Completely different? No. Different, yes but, for most apps, you are still trying to present the same data and gather the same responses, regardless of the form factor. The difference is the how. If you look at the MVC development model, the Model and it's interface to the View and Controller can and should be consistent across all platforms, only the user facing elements of the View and Controller need to change. There will be cases where the platform will dictate variances in the functionality of the app, but that should not require a completely different OS framework. Any API not involved in UI should be the same regardless of platform.
"The upshot is, you still need different app development skills for different form factors, even if the OS were the same."
You should not need different skills, just a different philosophy for the various platforms.
Shame I can't find any pics of it, but a long while ago I read a story about a horse that had learnt to drive a (heavily) modified flat back truck. It even had its own steering wheel contraption that it could turn with its teeth.
I'll have to ask some horsey friends if they know of the best way to mount a steering wheel onto a horse...
I love your cars and horses analogy. Like the other poster, I think a horse with a steering wheel would be great fun. Formula 1 Horse Power!
Forget horses and cars though, Windows (Next)tm has to be the next personal jetpac. Even if it is prone to self-destruct with devastating loss of well....everything, and might only fly for less than a minute or two before you need a new one.
Why? Because it's cool. This is the only energy the new world runs on. Everything else is lame.
I think the problem with M$ is too big a team or many teams doing bits of the UI. The old designed by a committee chestnut. Windows 8 from an outsiders perspective is an obvious custerfook, throwing away 20 years of evolution of the desktop and start menu to tack on a brand new interface was stupid in the extreme.
Apple have hardly changed how OSX works (at a basic level) in nearly 14 years
Microsoft have always strived to be a one OS company, and charged more for anything over basic.
Trouble is that the code base still does not scale well, and MS are still missing the point(s)
Chromebooks aren't just selling because they are cheap, it's because they are very good at what they do.
ARM Tablets aren't just selling because they have touch, it's because they very good at what they do.
Android and iOS phones aren't just selling because they are shiny, it's because they are very good at what they do.
Windows is a multi-purpose OS, not particularly good at any one thing, and the archaic and convoluted licensing deals are what will kill it.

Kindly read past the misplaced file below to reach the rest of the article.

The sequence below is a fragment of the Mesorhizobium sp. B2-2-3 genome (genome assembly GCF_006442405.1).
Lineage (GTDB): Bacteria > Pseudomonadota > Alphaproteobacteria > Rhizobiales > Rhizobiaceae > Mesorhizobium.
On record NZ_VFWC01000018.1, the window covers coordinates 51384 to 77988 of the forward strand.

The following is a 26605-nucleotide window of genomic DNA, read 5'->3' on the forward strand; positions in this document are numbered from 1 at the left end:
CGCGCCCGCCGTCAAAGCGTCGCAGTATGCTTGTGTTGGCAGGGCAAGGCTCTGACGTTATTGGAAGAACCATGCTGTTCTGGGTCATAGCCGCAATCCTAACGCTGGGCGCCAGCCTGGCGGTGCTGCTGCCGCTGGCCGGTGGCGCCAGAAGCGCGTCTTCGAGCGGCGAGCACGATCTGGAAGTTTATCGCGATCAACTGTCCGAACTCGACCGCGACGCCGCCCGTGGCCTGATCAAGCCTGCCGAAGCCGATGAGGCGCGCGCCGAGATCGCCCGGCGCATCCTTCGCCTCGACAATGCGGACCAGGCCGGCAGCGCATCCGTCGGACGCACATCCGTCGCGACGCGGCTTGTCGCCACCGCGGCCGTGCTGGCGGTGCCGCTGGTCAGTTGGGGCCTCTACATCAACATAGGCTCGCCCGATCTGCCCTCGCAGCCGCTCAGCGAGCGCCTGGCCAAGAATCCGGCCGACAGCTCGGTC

What almost no reviewer covers is the percentage of Microsoft's profit which comes from business / Enterprise sales, and the percentage which comes from retail sales. Most reviews assume Microsoft is in only one market, while they are actually more like a conglomerate like G.E., which makes everything from trains to aircraft engines to light bulbs. And most comments are directed at only one market, like Windows vs. Android/Apple, or SQL vs. Oracle, etc. Even if Microsoft isn't the biggest search engine or biggest cell phone manufacturer, those businesses are only a fraction of the overall business. Reviews also compare Azure to AWS, which are completely different markets. AWS is marketed toward selling stuff on Amazon, Azure toward allowing Fortune 500 companies to hybridize their IT infrastructure.
My car analogy
Windows = http://www.pinterest.com/pin/346566133797607364 - SFW
Most other OSes = http://www.yenra.com/smart-truck-3/smart-truck-3.jpg - still SFW
I'm fixing the Windows POS* all day, every day, I should be thanking MS for all the work it requires to keep Windows running. Its like owning and running a 1950's car as against a modern car, got to know how to do the plugs, points, filters, etc. or get someone to do it for you. A modern car just works between 10000 mile services. 'Just Works' where have I heard that before!
* Used in its correct form - not shop tills.
"We will streamline the next version of Windows from three operating systems into one, single converged operating system for screens of all sizes."
You mean like wot Canonical have been laying the foundations on for a couple of years now - one kernel*, one application package, multiple interfaces based on screen type?
Except MS will likely still require their 'cross platform apps' to have the code for three seperate actual applications (WinDesktop, WinARM, WinPhone) in one package and it'll just launch the binary for whatever version is flagged in the OS....